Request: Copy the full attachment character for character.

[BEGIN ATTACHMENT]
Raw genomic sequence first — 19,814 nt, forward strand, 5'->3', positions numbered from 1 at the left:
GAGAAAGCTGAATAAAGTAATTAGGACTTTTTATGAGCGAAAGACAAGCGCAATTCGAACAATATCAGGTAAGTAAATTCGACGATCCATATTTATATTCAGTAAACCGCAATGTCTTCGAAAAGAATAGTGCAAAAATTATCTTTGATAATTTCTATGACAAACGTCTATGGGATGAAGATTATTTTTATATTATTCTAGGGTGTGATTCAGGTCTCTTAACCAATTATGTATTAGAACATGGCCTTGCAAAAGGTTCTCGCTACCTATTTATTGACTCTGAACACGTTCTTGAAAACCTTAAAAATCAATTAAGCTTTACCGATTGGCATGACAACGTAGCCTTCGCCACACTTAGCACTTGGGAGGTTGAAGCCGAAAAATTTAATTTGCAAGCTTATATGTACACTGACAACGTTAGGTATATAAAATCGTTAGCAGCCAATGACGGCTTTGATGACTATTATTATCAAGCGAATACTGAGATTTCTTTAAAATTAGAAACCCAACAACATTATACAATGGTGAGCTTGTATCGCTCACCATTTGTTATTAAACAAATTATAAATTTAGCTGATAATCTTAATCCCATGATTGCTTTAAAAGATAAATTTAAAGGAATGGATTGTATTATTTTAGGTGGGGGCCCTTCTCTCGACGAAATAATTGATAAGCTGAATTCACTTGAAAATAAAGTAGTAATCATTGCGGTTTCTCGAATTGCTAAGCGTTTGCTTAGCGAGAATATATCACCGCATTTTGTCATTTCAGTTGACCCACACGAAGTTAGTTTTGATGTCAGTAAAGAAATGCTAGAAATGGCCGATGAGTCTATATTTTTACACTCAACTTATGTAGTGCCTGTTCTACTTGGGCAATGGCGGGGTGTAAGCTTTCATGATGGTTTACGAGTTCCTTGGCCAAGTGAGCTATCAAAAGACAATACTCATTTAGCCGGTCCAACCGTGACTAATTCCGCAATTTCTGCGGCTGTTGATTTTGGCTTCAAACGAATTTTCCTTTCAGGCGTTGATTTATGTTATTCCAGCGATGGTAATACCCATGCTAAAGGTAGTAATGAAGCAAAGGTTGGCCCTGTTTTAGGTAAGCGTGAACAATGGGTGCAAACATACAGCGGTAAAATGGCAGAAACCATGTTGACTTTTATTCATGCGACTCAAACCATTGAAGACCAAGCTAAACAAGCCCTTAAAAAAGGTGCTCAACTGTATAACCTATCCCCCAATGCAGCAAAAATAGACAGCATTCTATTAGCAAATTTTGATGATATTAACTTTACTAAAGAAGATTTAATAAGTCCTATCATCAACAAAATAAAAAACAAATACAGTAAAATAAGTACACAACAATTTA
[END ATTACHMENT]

Raw genomic sequence first — 19,814 nt, forward strand, 5'->3', positions numbered from 1 at the left:
GAGAAAGCTGAATAAAGTAATTAGGACTTTTTATGAGCGAAAGACAAGCGCAATTCGAACAATATCAGGTAAGTAAATTCGACGATCCATATTTATATTCAGTAAACCGCAATGTCTTCGAAAAGAATAGTGCAAAAATTATCTTTGATAATTTCTATGACAAACGTCTATGGGATGAAGATTATTTTTATATTATTCTAGGGTGTGATTCAGGTCTCTTAACCAATTATGTATTAGAACATGGCCTTGCAAAAGGTTCTCGCTACCTATTTATTGACTCTGAACACGTTCTTGAAAACCTTAAAAATCAATTAAGCTTTACCGATTGGCATGACAACGTAGCCTTCGCCACACTTAGCACTTGGGAGGTTGAAGCCGAAAAATTTAATTTGCAAGCTTATATGTACACTGACAACGTTAGGTATATAAAATCGTTAGCAGCCAATGACGGCTTTGATGACTATTATTATCAAGCGAATACTGAGATTTCTTTAAAATTAGAAACCCAACAACATTATACAATGGTGAGCTTGTATCGCTCACCATTTGTTATTAAACAAATTATAAATTTAGCTGATAATCTTAATCCCATGATTGCTTTAAAAGATAAATTTAAAGGAATGGATTGTATTATTTTAGGTGGGGGCCCTTCTCTCGACGAAATAATTGATAAGCTGAATTCACTTGAAAATAAAGTAGTAATCATTGCGGTTTCTCGAATTGCTAAGCGTTTGCTTAGCGAGAATATATCACCGCATTTTGTCATTTCAGTTGACCCACACGAAGTTAGTTTTGATGTCAGTAAAGAAATGCTAGAAATGGCCGATGAGTCTATATTTTTACACTCAACTTATGTAGTGCCTGTTCTACTTGGGCAATGGCGGGGTGTAAGCTTTCATGATGGTTTACGAGTTCCTTGGCCAAGTGAGCTATCAAAAGACAATACTCATTTAGCCGGTCCAACCGTGACTAATTCCGCAATTTCTGCGGCTGTTGATTTTGGCTTCAAACGAATTTTCCTTTCAGGCGTTGATTTATGTTATTCCAGCGATGGTAATACCCATGCTAAAGGTAGTAATGAAGCAAAGGTTGGCCCTGTTTTAGGTAAGCGTGAACAATGGGTGCAAACATACAGCGGTAAAATGGCAGAAACCATGTTGACTTTTATTCATGCGACTCAAACCATTGAAGACCAAGCTAAACAAGCCCTTAAAAAAGGTGCTCAACTGTATAACCTATCCCCCAATGCAGCAAAAATAGACAGCATTCTATTAGCAAATTTTGATGATATTAACTTTACTAAAGAAGATTTAATAAGTCCTATCATCAACAAAATAAAAAACAAATACAGTAAAATAAGTACACAACAATTTA